5 things I learnt at Cannes 2022

I won a free pass to Cannes this year, VIP, access all areas.  You can win one next year – just enter The Brief #2 – exercise some creativity for good, and, if you have the luck of the draw that I did, meet some friends for life and become part of the exclusive Cannes 1954 club.

Because I won a free pass I was particularly keen to make the most of it, and attended 20 sessions, took over 70 pages of notes (many of which were written in the dark of the theatres, and so may or may not be legible), and watched many many campaign entries.

Here’s 5 things that I learnt at Cannes this year.

#1 The Metaverse has power for good.

I’ve been quite open, but maybe a little skeptical, but have learnt to appreciate more possibilities.  RGA led a session where the possibility of the metaverse to allow people to be more themselves was brought to life: “From fixed identities to fluid”.  Their research shows that many current users feel that their avatar allows them to be more themselves than they can be in real life.   If this makes people happier, if you can try out different versions of yourself in a safe space and that helps your mental health and sense of Belonging, then let’s embrace it.  Its also important that we all get involved – this is a new world of media and you, readers, need to make sure it’s a good one.

Mark Curtis, head of innovation at Accenture Song, explained that the intimacy of the metaverse can deliver a stronger connection to the imagination about big issues.  He found that climate change impact had stronger meaning at Davos through this medium, and explained the huge impact on education via for instance the creation of a Favella in Roblox to explain different lived experiences to middle class kids.

#2 Be ambitious

The work that wins at Cannes in some respects simply blows your mind.  And so it should.  Some of the winning work has taught me that it is a trap to confine ambition to what seems possible.  The media Grand Prix Sheba Hope Reef campaign took the purpose behind using sustainable fish in the product and extended it into using resource to make the sea itself more sustainable.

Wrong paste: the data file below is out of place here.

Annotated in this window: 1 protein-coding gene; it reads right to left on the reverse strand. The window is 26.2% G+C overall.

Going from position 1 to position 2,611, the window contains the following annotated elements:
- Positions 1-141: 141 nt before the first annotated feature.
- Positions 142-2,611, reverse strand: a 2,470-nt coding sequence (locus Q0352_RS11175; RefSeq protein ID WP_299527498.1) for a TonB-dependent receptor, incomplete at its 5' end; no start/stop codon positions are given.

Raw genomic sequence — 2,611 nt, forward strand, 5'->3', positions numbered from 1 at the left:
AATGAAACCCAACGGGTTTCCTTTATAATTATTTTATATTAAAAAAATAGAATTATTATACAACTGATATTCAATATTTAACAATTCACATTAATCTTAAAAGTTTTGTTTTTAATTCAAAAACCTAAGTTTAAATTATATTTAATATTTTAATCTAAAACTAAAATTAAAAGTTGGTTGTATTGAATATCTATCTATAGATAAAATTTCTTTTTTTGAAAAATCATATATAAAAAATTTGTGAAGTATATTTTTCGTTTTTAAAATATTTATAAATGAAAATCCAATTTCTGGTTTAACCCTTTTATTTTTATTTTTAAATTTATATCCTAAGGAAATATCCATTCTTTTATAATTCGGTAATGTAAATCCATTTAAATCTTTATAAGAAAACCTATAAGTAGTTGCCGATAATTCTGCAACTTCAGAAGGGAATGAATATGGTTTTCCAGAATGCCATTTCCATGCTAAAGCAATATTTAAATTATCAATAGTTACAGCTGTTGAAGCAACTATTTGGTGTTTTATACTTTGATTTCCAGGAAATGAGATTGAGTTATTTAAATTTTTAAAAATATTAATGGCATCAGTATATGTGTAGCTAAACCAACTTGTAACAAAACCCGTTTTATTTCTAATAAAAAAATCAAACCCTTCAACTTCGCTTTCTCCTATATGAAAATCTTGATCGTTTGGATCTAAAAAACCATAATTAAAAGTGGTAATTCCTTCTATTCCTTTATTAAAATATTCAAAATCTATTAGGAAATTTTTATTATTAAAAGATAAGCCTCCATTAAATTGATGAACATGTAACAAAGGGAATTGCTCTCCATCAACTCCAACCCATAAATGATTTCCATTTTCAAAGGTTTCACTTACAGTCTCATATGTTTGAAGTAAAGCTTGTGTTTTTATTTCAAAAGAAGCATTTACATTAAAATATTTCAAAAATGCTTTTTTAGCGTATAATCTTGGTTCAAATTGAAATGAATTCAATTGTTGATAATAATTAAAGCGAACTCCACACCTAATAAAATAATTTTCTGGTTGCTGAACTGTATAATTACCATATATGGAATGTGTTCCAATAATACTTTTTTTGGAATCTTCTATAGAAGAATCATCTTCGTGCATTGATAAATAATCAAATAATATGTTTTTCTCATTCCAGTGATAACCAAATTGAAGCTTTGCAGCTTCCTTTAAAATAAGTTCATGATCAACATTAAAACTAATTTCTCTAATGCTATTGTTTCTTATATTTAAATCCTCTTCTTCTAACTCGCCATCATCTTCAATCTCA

A small, pragmatic, and not quite against the law shift in one bank’s approach in Peru, has emancipated millions of women in this work for Mi Banco.

The mayor of London campaign firmly shifted the agenda from women keeping themselves safe to men taking action to behave better.

#3 Creativity feeds on speed, fun, punk energy and randomness.

David Guerrara showed us how important randomness is to creativity.  The movie star and ad maker Ryan Reynolds told us “the enemy of creativity is too much time and too much money”, and to look to social media creators who make brilliant things out of thin air.  Vicky Maguire raved about the punk energy she felt in Cannes this year: “we’re coming out fighting”.  I also loved Vicky’s 3 words to sum up the role of a CCO: “Generous, generous, generous”.

#4 Context is (once again) queen

Nancy Smith of Analytic Partners demonstrated that context is a multiplier on media effectiveness with her ROI Genome – great to see the science backing up instinct and experience on this.

#5 Allyship isn’t enough, be an accomplice

Shelly Zalis founder of FQ states: “Creativity starts with diversity”.  (This I already knew!).  Then Adrienne C. Smith told us that allies in the workplace are not enough.  You need accomplices – people who will support you and push for fairness and inclusion in every way there is, even if it means breaking some rules and some conventions (many of which need breaking).  Love the idea of this, adding it to our list of roles you need to show up for others in your career.  We’ve seen that diversity has not progressed fast enough.  Don’t just be an ally, become an accomplice. 

Finally – with the right stimulus – you never ever stop learning in our business. 

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